ANOTHER PUBLIC SERVICE. Poetry reading in the US hit a 16 year low, according to the National Endowment for the Arts. In order to help reverse this trend, El Cabrero has composed the following poem:


Read some, read some. Yes, you should.
Some of it is pretty good.


March 26, 2009


I recently listened to a recorded version of Temple Grandin's book Animals Make Us Human. Hers is an interesting story. Diagnosed with autism as a child, she was able to use her experiences to great advantage as an animal scientist.

In the book, she discussed core emotions for animals (including us). One of these was rage, which some scientists believe to be a response to extreme restraint, such as a situation of being captured and held immobile by a predator. It occurs to me that poverty, which Earl Shorris once described as a "surround of force" is a similar kind of extreme restraint.

As I mentioned in earlier posts this week, this month marks 20 years for me of working on economic justice issues for the American Friends Service Committee. But before all that, I spent several years in involuntary poverty, a situation that can make you feel like a hunted animal.

El Cabrero is a big fan of Simone Weil's essay The Iliad or Poem of Force, where she describes force as that which turns a human being into an object, either literally as a corpse or metaphorically as one who loses freedom. Poverty can do that too. At times it makes you feel more like the object of others or of impersonal forces than an active subject.

And it can produce rage. I felt it then and I still do when I see poor people degraded and abused. The experience seems to have made me a bit edgier. After living that reality, I'm grateful to have had the chance to do something about it when the opportunity arises.

(And, speaking purely as an animal, it is way more fun to hunt than to be hunted.)

All human motivations are complicated and ambiguous, but part of mine, frankly, is payback.

THE ECONOMY AND THE DEFICIT. Here's economist Dean Baker's advice to deficit hawks who are missing the point.

THE BUDGET. The main priorities of President Obama's budget may survive congressional changes. It wouldn't hurt to give your senators and representatives a nudge.

WHITHER CAPITALISM? Will it morph into a kinder, gentler variety in the wake of the global economic crisis?

THIS IS YOUR BRAIN on receiving "expert" financial advice.


March 25, 2009

I didn't know there was an essay contest

El Cabrero is looking back lately on 20 years this month of working on economic justice issues in WV for the American Friends Service Committee.

(Did you notice that there were five prepositional phrases in that sentence? That can't be right...My bad.)

As I mentioned yesterday, it all started by seeing a want ad for the kind of job I'd dreamed of being able to do. I was a definite long shot but, being kind of desperate, I decided to take a chance by sending in a letter of inquiry and asking for an application.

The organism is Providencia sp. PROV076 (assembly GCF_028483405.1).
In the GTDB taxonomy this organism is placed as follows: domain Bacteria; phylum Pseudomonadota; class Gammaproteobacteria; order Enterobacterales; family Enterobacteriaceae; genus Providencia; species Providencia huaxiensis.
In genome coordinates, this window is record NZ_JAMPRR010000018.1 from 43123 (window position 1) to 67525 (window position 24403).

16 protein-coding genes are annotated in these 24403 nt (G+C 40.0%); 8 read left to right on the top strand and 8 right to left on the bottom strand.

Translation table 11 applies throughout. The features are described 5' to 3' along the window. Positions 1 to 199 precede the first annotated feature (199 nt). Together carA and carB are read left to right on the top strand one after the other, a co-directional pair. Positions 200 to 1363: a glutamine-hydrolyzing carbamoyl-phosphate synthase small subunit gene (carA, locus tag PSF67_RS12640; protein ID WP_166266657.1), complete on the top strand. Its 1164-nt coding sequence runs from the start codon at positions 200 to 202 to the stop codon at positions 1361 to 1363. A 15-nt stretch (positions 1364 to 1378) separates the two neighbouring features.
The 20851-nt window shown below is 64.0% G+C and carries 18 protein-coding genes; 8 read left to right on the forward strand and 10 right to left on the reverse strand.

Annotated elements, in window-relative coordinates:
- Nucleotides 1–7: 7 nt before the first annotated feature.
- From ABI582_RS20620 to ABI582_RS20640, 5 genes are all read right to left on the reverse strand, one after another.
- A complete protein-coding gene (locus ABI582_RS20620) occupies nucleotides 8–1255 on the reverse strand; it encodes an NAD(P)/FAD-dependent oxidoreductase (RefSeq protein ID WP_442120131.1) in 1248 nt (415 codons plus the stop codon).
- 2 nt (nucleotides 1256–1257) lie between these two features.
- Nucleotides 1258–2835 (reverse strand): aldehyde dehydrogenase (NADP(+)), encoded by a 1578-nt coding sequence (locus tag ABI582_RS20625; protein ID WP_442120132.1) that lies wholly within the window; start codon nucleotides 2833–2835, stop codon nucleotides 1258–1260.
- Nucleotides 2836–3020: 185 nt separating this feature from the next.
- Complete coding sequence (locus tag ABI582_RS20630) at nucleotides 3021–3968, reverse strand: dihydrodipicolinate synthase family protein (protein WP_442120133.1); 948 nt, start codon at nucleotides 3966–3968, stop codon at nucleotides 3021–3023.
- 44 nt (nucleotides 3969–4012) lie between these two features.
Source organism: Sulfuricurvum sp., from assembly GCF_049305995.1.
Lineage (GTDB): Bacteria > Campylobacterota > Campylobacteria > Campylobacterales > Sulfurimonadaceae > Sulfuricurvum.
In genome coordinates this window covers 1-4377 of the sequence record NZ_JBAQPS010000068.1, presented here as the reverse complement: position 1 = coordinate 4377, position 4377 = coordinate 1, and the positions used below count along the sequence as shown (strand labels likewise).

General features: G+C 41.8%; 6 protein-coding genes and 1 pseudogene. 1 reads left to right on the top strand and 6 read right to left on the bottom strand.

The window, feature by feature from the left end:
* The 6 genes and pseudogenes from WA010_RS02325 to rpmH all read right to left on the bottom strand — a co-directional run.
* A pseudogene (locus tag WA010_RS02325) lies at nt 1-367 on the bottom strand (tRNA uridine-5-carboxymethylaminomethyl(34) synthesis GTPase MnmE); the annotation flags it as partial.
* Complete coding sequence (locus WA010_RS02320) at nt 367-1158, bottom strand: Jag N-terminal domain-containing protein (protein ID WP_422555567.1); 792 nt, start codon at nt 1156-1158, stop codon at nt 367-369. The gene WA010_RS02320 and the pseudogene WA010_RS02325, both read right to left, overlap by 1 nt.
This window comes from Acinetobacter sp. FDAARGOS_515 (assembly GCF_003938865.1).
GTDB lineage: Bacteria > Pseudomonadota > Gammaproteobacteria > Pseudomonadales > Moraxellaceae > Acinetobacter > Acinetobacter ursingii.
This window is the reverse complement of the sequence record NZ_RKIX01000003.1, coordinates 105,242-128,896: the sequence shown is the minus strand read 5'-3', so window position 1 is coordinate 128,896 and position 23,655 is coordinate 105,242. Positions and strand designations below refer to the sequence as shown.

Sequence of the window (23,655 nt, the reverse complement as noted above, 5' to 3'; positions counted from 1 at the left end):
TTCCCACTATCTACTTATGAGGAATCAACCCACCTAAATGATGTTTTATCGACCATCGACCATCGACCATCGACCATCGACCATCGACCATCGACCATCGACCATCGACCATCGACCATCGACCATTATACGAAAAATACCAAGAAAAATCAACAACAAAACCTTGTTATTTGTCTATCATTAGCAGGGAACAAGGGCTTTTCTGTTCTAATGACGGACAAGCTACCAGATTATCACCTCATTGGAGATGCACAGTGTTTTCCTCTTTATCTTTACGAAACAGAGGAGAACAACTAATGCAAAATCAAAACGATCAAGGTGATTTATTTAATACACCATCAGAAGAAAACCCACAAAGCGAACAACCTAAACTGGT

As they say in Vermont, Jeezum Crow! After a few days I got this package in the mail that contained more hard essay questions than the comprehensive sociology exam I would later take in graduate school. I didn't keep a copy of the original list, but it kind of reminded me of the questions they ask on beauty pageants, only harder and with more social content.

Lucky for me, there was no swimsuit or talent component.

I'm not sure they do that any more, but it probably served the purpose of weeding out people who weren't serious--or, in my case, desperate. I stuck in a few copies of op-eds I'd written on social justice issues, crossed myself, and dropped it in the mail.

If memory serves, I also had to get people who knew me to send in supporting documents. Needless to say, the payback was hell...

The essay contest was just a warm up for the interview I was excited to get. There was a whole roomful of people, many from outside of West Virginia. I had talked myself out of jobs during interviews on at least one major occasion but decided to be honest anyway.

It got really dicey when someone asked what the biggest influence on my life was. I told the truth that it was probably the years I'd spent studying the martial arts. It was kind of like the part in the Alice's Restaurant song where they all scooted away from me on the Group W bench. But, with a little help from a friendly interviewer, I was able to establish that these arts were practiced for reasons of cultivation and discipline rather than violence.

I also went out on a limb in talking about how things that may work in other places might not fly in Appalachia. The same interviewer, an African-American woman who grew up in Logan County, kept laughing and shaking her head, saying "I've been telling these people the same thing for years." We'd later become close friends.

I left the interview thinking I'd probably blown it, but, lo and behold, they made the offer.

Then the real fun began...

CALL ME A PSYCHIC, but I predict a genuine WV ruling class hissy fit over this.

GREEN JOBS--what are they?